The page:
· Chord — Simultaneous combination of tones (typically three or more) that constitute a single block of harmony.

 

Sound Icon

Example: Chopin, Prelude in E minor, Op. 28, No. 4

 

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· Scale — A series of tones or pitches in ascending or descending order.

 

· Tonality — The principal of organizing a work around a central tonic, or home pitch, based on a major or minor scale.

 

 

TEXTURE - (Texture)

 

Texture—The interweaving of melodic (horizontal) and harmonic elements in the musical fabric.

 

Generally described as:

 

· Monophonic one voice/part presents a single melody.

 

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Example: Gregorian chant, "Kyrie eleison"

 

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· Heterophonic: Two or more voices/parts elaborate on the same melody simultaneously.

 

· Homophonic: principle melody and accompanying harmony.

 

Sound Icon

Example: Mozart, Piano Concerto in C major, K. 467, second movement

 

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· Polyphonic: two or more melodies combine into a multi-voiced texture.

 

Sound Icon

Example: Mozart, Requiem, "Kyrie eleison"

 

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FORM - (Shape, Form)

Form—The structure or shape of a musical work, based on repetition, contrast, and variation; the organizing principle of music.

 

Characteristics of Form:

 

· Repetition—Within a form, repetition fixes the material in our mind and satisfies our need for the familiar; it provides unity to a form. (Pattern)

 

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Example: Saint-Saëns, Carnival of the Animals, "Fossils"

 

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· Contrast—Within a form, contrast sustains our interest and feeds our love of change. (Variety)

 

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Example: Corelli, Suite for Strings, "Badinerie"

 

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· Variation—A principle in which some aspects of the music are altered but still recognizable.

 

Sound Icon

Example: Haydn, Symphony No. 94 (Surprise), second movement

 

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Repetition, variation, and contrast are the foundational procedures on which music composition rests.

 

· Theme—A melodic idea used as a basic building block in the construction of a composition.  There are a variety of ways to create thematic development (motive, sequence, ostinato).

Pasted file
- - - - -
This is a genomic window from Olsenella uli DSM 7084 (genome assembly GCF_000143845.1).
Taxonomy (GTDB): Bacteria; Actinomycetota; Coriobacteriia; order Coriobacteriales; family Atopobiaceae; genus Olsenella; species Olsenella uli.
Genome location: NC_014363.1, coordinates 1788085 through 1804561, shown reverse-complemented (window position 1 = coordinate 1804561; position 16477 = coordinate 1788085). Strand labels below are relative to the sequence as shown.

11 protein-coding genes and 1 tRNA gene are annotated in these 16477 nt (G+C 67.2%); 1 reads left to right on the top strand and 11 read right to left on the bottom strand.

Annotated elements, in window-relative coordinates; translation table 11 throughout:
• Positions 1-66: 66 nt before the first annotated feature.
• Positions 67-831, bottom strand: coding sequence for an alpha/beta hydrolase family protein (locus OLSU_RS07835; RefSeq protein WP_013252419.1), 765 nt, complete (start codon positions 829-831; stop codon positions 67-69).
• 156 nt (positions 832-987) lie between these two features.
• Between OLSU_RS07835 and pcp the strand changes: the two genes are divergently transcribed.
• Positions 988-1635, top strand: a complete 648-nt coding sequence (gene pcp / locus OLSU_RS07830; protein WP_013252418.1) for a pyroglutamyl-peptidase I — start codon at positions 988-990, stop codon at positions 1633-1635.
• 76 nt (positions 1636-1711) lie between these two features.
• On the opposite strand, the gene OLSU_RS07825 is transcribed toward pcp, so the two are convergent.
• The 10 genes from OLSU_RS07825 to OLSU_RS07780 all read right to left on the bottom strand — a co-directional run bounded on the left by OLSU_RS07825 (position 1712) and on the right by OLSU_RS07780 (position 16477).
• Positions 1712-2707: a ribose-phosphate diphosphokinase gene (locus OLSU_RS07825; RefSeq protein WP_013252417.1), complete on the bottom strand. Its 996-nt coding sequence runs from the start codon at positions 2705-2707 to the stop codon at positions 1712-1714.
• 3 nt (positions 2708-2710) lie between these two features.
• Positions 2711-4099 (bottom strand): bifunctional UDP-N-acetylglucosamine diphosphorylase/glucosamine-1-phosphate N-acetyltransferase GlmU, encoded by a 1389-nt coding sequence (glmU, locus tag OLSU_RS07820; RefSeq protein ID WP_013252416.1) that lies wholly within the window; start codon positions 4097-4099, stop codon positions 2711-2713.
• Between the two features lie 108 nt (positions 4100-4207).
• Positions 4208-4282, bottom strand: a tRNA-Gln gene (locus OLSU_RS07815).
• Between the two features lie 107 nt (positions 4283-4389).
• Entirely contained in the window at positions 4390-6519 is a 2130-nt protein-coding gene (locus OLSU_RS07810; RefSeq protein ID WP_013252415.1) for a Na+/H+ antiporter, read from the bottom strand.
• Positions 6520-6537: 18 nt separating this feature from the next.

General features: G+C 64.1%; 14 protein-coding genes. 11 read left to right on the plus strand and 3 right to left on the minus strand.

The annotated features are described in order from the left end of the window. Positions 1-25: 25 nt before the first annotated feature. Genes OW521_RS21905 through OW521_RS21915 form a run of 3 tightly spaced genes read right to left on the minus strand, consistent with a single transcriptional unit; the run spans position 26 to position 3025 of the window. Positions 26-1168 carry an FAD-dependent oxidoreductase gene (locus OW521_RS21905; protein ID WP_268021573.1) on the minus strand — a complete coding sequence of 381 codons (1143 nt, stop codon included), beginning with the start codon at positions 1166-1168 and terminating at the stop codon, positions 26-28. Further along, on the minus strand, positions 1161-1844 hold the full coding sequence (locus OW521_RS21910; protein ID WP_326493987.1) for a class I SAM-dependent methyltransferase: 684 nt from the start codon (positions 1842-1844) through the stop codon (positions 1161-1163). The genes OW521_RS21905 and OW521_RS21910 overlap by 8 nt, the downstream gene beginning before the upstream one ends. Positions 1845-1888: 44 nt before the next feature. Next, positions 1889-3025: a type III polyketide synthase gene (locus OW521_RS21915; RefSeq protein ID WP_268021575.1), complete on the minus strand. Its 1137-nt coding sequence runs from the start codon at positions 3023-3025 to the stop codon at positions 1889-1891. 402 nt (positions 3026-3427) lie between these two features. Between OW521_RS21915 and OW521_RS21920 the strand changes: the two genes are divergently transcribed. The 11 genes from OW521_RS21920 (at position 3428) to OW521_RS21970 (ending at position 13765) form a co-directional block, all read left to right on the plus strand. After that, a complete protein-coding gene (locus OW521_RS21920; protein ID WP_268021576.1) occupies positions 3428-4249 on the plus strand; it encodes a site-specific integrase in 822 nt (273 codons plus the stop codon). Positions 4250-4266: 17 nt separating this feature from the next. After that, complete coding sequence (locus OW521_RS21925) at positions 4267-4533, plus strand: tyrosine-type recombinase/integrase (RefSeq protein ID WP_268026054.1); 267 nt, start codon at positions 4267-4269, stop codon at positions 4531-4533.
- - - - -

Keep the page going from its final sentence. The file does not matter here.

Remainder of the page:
• Ostinato—A short musical pattern – melodic, rhythmic, or harmonic- that is repeated persistently throughout a work or major section of a composition.
     
  • In this example, a short (four-note) descending pattern in the bass is heard throughout under the voices.
     

    Sound Icon Example: Monteverdi: Lament of the Nymphs
     
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DYNAMICS - (Emphasis, Subordination, Value)

 

Dynamics—Designations for the relative loudness or quietness of music.

 

· Pianissimo, Piano, Mezzo-piano, Forte, Fortissimo

 

· Crescendo—The dynamic effect of gradually growing louder

 

· Decrescendo—The dynamic effect of gradually growing softer.

 

· Sforzando —A sudden stress or accent on a single note or chord.

 

Sound Icon

Example: Tchaikovsky, The Nutcracker, "Trepak"

 

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TIMBRE - (Color)

 

Timbre—The quality of a sound that distinguishes one voice or instrument from another. Also called "tone color."

Characteristics of Timbre:

 

· Voices—The standard voice types are: (female) soprano, mezzo-soprano, alto; (male) tenor, baritone, and bass.

 

Sound Icon Example: Handel, Messiah, "Hallelujah" Chorus
 
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· String family—Two types of instruments: bowed and plucked. (Violin, viola, cello, bass, harp and guitar)

 

Sound Icon Example: Grieg, Peer Gynt Suite, "Ase's Death"
 
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· Woodwind family—Instruments where breath is used to produce sound across a reed or hole. (Flute, piccolo, clarinet, bassoon, oboe, bass clarinet and saxophone).

 

Sound Icon Example: Beethoven, Symphony No. 9, fourth movement, "Turkish March"
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· Brass family—Trumpet, French horn, trombone and tuba.

 

Sound Icon Example: Mussorgsky, Pictures at an Exhibition, "Great Gate of Kiev"
 
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· Percussion family—Instruments that are played by striking their surface. (Drums, xylophone, chimes, triangle, etc…)

 

· Keyboards—Instruments that are played by pressing keys that cause a hammer to strike a taught string. (Piano, harpsichord, and synthesizers).

 

· Ensembles—Musical performing groups (instrumental, vocal and mixed)